>> easily be interpreted differently than a statement that rights are
>> stated at the record level. 
> Agreed.  We need to understand how this will relate to DataCite, EML etc and other networks we need to integrate with.
> I am not yet sure if DataCite intends to use it to indicate dual licensing (e.g. it can be used in either license) or if it indicates variance.  
> This needs further investigation and we’ll reply.
>>> A point of clarity though - an image extension allows you to provide
>>> metadata about an image that exists on a URL, but the image itself is
>>> not part of the DwC-A / dataset.  One field of the image metadata is
>>> the license applicable for the image but that should not be
>>> transferred to the dataset being put out by the IPT.  Or are we not
>>> in agreement on that?  E.g. the DwC-A can be available under CC0 but
>>> contain links to online images that could be behind some far more
>>> restrictive license.
>> This does seem fairly clear in an AudobonCore or other media extension
>> where metadata about the rights associated with external media objects
>> are being asserted in the metadata in association with the retrieval
>> locations of those media objects are being asserted.   It seems less
>> clear if dwc:associatedMedia is present in a flat Occurrence record, is
>> an assertion about the rights made in the dataset level metadata to be
>> taken to extend to the digital object at the other end of a link found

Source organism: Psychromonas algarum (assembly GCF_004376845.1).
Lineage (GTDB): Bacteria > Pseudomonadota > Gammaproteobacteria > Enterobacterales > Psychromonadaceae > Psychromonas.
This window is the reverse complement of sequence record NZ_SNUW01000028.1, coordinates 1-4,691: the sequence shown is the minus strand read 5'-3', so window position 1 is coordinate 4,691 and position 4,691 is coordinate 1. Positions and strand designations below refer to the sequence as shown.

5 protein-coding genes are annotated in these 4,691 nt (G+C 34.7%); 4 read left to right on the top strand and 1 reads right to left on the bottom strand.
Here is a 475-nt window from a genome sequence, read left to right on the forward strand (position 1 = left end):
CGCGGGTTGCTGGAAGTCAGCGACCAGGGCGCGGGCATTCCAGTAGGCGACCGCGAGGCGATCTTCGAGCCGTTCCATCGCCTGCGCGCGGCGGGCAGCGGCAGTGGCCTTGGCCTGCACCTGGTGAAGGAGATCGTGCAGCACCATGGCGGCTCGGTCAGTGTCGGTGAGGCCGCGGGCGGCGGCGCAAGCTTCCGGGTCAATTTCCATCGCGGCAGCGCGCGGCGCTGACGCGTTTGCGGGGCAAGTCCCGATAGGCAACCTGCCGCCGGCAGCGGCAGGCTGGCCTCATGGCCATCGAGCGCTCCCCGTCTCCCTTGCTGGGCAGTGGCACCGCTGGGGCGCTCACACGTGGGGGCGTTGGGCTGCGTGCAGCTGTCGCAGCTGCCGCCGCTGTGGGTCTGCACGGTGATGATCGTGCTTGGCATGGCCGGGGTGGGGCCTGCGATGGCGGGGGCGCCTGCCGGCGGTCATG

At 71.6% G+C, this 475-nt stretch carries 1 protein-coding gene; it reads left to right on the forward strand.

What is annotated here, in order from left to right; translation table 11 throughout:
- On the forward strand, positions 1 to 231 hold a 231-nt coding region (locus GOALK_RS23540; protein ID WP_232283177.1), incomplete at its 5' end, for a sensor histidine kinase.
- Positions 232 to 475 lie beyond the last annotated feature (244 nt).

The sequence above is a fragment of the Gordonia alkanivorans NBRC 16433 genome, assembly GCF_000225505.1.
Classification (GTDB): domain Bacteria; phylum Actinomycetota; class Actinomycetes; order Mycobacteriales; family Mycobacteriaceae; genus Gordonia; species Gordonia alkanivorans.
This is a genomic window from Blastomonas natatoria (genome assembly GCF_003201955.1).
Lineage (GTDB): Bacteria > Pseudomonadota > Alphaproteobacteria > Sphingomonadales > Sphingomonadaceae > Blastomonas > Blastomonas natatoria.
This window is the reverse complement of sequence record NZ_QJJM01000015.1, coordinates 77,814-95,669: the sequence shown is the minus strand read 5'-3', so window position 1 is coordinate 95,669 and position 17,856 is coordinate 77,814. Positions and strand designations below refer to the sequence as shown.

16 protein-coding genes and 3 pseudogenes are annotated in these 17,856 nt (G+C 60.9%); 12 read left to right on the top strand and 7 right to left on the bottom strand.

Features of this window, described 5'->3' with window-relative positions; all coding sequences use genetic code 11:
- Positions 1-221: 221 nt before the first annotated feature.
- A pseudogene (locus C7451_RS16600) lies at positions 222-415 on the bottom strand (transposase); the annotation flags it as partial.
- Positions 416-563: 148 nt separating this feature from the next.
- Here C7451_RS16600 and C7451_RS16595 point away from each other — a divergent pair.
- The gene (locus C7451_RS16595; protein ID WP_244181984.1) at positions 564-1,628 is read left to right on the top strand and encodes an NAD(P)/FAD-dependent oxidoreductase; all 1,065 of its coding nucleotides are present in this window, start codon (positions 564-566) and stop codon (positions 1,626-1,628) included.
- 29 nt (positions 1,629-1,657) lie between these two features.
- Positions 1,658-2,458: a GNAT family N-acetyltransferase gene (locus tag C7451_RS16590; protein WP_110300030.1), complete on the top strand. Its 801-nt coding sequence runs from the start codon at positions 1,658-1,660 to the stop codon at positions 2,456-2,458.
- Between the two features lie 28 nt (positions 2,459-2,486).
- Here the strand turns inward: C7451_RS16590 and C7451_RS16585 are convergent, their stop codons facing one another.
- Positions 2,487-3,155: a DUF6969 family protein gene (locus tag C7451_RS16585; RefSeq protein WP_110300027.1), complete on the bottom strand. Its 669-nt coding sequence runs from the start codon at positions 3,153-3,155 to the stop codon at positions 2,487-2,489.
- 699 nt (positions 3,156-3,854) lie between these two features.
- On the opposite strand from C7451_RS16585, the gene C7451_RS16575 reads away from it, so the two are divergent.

>> in dwc:associatedMedia?   
> That is one of the common questions - we always advise folk to use a more expressive model (i.e. extensions) where it is necessary to associate titles, rights statements etc.
> More tomorrow.
> Tim
>>> Thanks,
>>> Tim
>>> On 03 Mar 2015, at 17:13, John Wieczorek <tuco at berkeley.edu> wrote:
>>>> I agree. This is particularly problematic in a resource that
>>>> includes a media extension, where the rights of the core records
>>>> may well differ from that of the media, and where the rights on
>>>> individual media vary within the extension. I think creates an
>>>> unacceptable barrier. Instead, could the IPT allow a set of rights
>>>> at the dataset level or validate for rights at the record level?
>>>> On Tue, Mar 3, 2015 at 12:12 PM, Paul J. Morris <mole at morris.net>
>>>> wrote: On Tue, 3 Mar 2015 13:18:35 +0100
>>>> Kyle Braak <kbraak at gbif.org> wrote:
>>>>> Best practice is that the license applied to the dataset should
>>>>> not contradict the license(s) applied at the record level.
>>>> I think this imposes a requirement that the dataset level metadata
>>>> can have a value which indicates that rights are described at the
>>>> record level rather than at the dataset level.  Otherwise, it
>>>> imposes a requirement on data providers that they create a unique
>>>> resource for each separate rights statement, this will be a problem
>>>> for any provider who has more than one rights assertion in their
>>>> data, and for intermediate aggregators who are combining data sets
>>>> from downstream profiders and passing them on to other aggregators
>>>> upstream.
>>>> -Paul
>>>> --
>>>> Paul J. Morris
>>>> Biodiversity Informatics Manager
>>>> Harvard University Herbaria/Museum of Comparative Zoölogy
>>>> mole at morris.net  AA3SD  PGP public key available
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>> -- 
>> Paul J. Morris
>> Biodiversity Informatics Manager
>> Harvard University Herbaria/Museum of Comparative Zoölogy
>> mole at morris.net  AA3SD  PGP public key available
> _______________________________________________